8 ways the American Rescue Plan hopes to help families survive COVID-19, besides stimulus checks
The $1.9 trillion package includes some temporary help for families that have been overshadowed by the cash relief
Round three of the cash stimulus payments, which may start hitting checking accounts as soon as this weekend, have drawn most of the attention and headlines for the American Rescue Plan signed by President Joe Biden this week.
But there are other features that are supposed to help families struggling with the economic challenges posed by the pandemic. The measures are nearly all temporary, the stated aim to soften hardship to individuals and families sparked by COVID-19’s impact on jobs and income, as well as boost the economy and avoid deep recession.
In Biden’s words, they are intended to “get the country in a place to get back to normal.”
Here are eight provisions for struggling families that captured less attention than the cash deposits and unemployment assistance:
1. A bigger child tax credit
For 2021, the amount of the credit will increase to $3,000 per child age 6 to 17, and $3,600 for younger children. The bill also closed gaps that prevented very low-wage or no-wage Americans from claiming the child tax credit.
Under existing law, the credit didn’t include 17-year-olds, but the new legislation adds them.
As NPR reported, “The amount is gradually reduced for couples earning over $150,000 and individuals earning over $75,000 per year. Families eligible for the full credit will get payments of up to $300 per child per month from July through the end of the year.”
“The bill would make the full value of the credit available to low-income people who are currently ineligible or receive only a portion,” according to The New York Times. “And for the second half of this year, it would have the federal government send advance payments of the credit to Americans in periodic installments, akin to a guaranteed income for families with children.”
2. Making future student loan forgiveness nontaxable
Congress is still wrestling with the notion of student loan debt and whether at least a portion of it should be forgiven and, if so, who could benefit. But the bill Biden signed this week stipulates that any student loan forgiveness that is passed this year through Jan. 1, 2026, will not be taxable as income.
3. Child care and development block grant funds
Close to $15 billion contained in the American Rescue Plan is targeted to go to the Child Care & Development Block Grant program to bolster child care facilities, with an emphasis on those located where there is high need for day care. The White House bills it as “the single biggest investment in child care since World War II.”
A Biden administration fact sheet notes that “families will get back as a refundable tax credit as much as half of their spending on child care for children under age 13, so that they can receive a total of up to $4,000 for one child or $8,000 for two or more children.”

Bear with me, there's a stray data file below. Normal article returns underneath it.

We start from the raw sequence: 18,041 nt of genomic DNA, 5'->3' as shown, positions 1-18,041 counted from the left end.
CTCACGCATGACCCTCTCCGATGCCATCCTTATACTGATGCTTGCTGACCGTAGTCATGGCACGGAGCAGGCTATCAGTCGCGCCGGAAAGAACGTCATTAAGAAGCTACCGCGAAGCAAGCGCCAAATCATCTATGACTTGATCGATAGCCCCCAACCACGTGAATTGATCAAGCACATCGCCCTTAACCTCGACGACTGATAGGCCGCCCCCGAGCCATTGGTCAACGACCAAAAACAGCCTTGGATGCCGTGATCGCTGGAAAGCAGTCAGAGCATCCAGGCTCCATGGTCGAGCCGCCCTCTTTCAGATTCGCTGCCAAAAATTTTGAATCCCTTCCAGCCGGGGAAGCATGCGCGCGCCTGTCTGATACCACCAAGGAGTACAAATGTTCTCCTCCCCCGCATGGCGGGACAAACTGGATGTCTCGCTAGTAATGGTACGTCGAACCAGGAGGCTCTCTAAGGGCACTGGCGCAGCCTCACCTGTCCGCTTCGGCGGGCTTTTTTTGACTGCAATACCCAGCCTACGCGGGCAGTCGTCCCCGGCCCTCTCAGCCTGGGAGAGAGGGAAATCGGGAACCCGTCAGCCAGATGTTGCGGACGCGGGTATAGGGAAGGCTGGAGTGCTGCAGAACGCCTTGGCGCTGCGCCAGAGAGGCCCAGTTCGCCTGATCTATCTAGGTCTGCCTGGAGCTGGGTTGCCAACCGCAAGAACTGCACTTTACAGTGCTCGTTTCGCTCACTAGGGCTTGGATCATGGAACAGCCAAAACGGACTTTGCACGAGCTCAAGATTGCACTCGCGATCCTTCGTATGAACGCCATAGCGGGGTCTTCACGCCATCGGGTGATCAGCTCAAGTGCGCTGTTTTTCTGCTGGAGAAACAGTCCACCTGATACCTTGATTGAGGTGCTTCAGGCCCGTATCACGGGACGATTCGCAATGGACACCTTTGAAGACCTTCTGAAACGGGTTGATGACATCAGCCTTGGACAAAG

4. Energy assistance for low-income families
Among other provisions, $4.5 billion will be added to the Low Income Home Energy Assistance Program, aimed at helping needy families with the cost of heating and cooling their homes.
5. Increased access to nutrition
According to a White House briefing paper, Supplemental Nutrition Assistance Program benefits (food stamps) will increase by 15% through September. The bill also pays for a collaboration with restaurants “to feed American families and keep workers in the restaurant industry on the job.”
Families with very young children could get additional help, too. Writes NPR, “One provision will give the agriculture secretary the authority and funding to temporarily boost the value of cash vouchers for the Special Supplemental Nutrition Program for Women, Infants, and Children up to $35 per month for women and children for a four-month period during the pandemic.”
Some nutrition-boost provisions specifically try to help older adults, including $37 million to the Commodity Supplemental Food Program for those who are low-income.
6. More resources for needy older Americans
The new law includes increased financial support for programs for older adults, including community-based programs and those designed to help caregivers.
7. Rental assistance.
Of the $25 billion for emergency rental assistance, 20% will be used for emergency housing vouchers for those experiencing homelessness, domestic violence survivors and people victimized by human trafficking.
8. Health insurance subsidies
The bill temporarily increases subsidies for people who buy their health insurance through the federal marketplaces created under the Affordable Care Act. Income-qualified families will see their monthly premiums drop for a few months.
People who lost their jobs in the pandemic but kept their insurance coverage temporarily through provisions of the Consolidated Omnibus Budget Reconciliation Act, more commonly referred to simply as COBRA coverage, will have their premiums paid through September, too.
The New York Times reported that the signed measure also puts billions into public health programs and veterans health care.